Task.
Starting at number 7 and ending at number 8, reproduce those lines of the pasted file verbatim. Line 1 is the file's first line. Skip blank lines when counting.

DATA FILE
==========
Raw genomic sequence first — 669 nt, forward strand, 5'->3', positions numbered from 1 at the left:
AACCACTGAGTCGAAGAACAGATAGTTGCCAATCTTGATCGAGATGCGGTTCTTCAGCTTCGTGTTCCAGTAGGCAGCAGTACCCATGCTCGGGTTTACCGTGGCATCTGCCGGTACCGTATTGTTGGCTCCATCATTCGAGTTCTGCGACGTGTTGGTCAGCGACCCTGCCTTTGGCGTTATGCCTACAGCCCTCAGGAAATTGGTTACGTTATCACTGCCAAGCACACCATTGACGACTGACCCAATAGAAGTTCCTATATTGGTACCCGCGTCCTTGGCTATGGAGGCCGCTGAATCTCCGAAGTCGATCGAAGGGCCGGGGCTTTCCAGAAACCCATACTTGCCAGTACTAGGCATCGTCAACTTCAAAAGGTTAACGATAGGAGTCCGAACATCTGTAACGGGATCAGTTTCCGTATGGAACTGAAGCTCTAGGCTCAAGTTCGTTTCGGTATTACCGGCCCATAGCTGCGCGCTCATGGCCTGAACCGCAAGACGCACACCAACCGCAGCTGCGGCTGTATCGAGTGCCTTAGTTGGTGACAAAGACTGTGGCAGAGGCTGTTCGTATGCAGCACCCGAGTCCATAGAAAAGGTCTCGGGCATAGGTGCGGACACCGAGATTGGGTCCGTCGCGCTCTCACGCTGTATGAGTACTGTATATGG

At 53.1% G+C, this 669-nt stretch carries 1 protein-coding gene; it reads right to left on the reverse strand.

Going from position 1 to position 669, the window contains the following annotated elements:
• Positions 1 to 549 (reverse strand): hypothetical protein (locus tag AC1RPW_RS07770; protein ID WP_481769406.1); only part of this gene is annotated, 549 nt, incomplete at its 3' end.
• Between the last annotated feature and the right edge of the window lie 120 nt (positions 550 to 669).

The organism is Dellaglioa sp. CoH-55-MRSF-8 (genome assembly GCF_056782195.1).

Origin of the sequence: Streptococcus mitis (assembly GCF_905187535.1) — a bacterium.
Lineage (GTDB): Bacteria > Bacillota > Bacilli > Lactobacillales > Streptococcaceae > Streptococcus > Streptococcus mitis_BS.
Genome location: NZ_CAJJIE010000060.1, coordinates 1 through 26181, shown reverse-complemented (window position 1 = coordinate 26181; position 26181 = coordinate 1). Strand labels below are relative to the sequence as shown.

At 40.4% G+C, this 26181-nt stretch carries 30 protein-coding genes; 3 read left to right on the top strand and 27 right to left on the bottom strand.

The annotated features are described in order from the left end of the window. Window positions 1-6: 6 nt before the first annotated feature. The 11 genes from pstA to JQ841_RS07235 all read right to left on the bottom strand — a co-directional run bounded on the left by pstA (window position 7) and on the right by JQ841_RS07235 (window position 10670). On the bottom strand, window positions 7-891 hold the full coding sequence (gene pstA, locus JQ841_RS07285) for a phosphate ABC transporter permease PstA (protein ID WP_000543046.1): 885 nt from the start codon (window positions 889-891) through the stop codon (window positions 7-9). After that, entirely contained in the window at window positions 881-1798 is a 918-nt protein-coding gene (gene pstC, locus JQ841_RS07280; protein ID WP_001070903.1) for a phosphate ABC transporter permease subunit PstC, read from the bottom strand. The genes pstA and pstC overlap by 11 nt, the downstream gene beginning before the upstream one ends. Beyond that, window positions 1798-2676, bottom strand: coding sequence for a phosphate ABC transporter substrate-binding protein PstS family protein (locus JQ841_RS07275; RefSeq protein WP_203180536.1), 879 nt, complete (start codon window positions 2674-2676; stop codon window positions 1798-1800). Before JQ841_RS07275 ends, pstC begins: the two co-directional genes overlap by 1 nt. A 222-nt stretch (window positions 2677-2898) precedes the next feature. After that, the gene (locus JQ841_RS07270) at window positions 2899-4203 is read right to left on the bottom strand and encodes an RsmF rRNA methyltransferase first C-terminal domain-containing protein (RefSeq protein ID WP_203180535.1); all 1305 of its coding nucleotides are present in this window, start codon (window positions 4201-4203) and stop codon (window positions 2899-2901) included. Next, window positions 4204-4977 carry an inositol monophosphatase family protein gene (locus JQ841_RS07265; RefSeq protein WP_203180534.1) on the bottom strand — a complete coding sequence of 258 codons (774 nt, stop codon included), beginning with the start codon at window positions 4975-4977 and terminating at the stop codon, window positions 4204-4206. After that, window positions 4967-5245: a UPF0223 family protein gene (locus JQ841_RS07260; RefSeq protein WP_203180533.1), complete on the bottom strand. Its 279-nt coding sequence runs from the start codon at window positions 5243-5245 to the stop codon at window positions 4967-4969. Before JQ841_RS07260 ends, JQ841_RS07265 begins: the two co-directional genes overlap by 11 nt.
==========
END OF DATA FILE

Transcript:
The organism is Dellaglioa sp. CoH-55-MRSF-8 (genome assembly GCF_056782195.1).

Origin of the sequence: Streptococcus mitis (assembly GCF_905187535.1) — a bacterium.